Reservoir characterization via amplitude versus offset analysis and impedance inversion in the Thrace Basin of northwest Turkey
Pisen, Sercan 1987-
MetadataShow full item record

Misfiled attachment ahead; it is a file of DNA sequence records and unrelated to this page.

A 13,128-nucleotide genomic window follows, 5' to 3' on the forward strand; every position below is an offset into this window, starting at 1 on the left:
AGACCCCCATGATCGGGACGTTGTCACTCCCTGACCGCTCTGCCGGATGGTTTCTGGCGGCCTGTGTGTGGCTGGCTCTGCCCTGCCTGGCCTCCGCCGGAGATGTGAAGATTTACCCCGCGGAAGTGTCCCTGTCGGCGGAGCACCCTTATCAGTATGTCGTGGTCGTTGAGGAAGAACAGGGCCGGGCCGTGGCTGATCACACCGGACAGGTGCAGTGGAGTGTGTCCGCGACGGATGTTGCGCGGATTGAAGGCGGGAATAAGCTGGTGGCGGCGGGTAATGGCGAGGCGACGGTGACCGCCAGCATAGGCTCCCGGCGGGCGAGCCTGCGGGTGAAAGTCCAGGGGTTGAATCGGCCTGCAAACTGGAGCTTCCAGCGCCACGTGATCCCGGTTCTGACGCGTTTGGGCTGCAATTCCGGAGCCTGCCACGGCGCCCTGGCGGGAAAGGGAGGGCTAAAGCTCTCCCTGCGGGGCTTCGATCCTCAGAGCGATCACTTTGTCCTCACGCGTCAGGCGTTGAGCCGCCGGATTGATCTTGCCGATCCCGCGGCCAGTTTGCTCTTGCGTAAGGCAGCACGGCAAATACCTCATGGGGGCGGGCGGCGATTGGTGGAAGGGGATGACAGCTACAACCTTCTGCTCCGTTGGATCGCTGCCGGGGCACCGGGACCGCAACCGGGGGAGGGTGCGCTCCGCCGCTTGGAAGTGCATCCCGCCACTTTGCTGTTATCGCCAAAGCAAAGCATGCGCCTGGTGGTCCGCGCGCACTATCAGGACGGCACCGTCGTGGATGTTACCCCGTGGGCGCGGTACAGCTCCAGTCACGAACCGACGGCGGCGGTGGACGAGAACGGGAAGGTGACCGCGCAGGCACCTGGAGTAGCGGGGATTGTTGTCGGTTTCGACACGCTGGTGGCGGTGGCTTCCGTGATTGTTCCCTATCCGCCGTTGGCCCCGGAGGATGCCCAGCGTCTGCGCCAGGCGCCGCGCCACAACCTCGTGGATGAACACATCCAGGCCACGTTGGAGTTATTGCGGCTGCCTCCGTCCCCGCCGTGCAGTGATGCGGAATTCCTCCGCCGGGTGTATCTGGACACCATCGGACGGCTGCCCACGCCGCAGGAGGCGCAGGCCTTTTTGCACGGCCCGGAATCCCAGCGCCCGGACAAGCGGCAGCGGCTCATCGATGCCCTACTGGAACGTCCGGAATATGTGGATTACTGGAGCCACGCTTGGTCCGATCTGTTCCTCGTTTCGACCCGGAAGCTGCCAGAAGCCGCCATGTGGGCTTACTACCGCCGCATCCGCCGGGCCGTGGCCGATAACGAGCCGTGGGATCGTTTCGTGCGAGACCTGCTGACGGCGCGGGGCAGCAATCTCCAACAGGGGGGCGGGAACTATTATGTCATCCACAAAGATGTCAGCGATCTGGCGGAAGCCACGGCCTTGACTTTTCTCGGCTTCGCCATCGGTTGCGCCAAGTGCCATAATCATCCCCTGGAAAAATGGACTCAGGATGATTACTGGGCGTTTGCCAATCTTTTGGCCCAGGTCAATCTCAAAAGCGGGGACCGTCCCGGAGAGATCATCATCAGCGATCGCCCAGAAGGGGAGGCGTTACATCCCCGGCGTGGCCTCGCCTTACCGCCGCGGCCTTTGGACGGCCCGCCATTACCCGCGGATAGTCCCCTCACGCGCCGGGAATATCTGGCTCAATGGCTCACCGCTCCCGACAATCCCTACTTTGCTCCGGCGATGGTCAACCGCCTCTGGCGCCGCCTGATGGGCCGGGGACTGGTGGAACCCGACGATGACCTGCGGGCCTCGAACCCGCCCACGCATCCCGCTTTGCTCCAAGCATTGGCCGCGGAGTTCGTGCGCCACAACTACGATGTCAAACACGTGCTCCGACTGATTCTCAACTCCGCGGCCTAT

The fundamental parameters in seismic reservoir characterization are P-wave, S-wave velocities, and density. Understanding the relation of these parameters with the pore-fluid content and lithology is the key for this research. The purpose of the study is to detect and outline a hydrocarbon-saturated reservoir in the Thrace Basin of NW Turkey, which is primarily gas-prone, using four 2-D long-offset reflection lines and conventional well logs data that were acquired by Turkish Petroleum (TPAO). The major means are amplitude versus offset analysis and impedance inversion. In addition, petrophysical analysis is performed to understand and determine the rock properties including porosity, lithology and pore fluid content. Well-2 is interpreted, and reservoir interval is discovered in the depth range of 878-899 m. According to the available petrophysical data, the reservoir consists of high porosity shaly-sandstone with 38% water saturation. Seismic data is processed through Kirchhoff Time Migration to image subsurface geology with an optimum resolution. The processing flow is designed to preserve true amplitude which is required for satisfactory amplitude versus offset (AVO) analysis. AVO modeling is performed to understand the AVO response differences between brine and gas saturated cases. In the absence of measured shear wave velocity, it is predicted using primary wave velocity from sonic log based on Gassmann fluid substitution and Castagna equations. Furthermore, AVO analysis is carried out using NMO-corrected CDP gathers at Well-2 location to discriminate gas reservoir from background lithology. Class III type of AVO Anomaly which is known as “classic bright spot” is observed demonstrating amplitude is increasing as offset increases for both the top and base of the reservoir. Acoustic impedance inversion has been applied to characterize the rock properties of the reservoir zone. The reservoir interval is distinguished as a zone of relatively low-impedance and information regarding lateral extent of the reservoir sand is obtained, as well. Elastic impedance inversion using range-limited angle stacks demonstrates an increase in amplitude with offset/angle indicating that although the anomalous amplitude can be seen at the near offset stack, the reservoir is brightening and is more visible at far offset.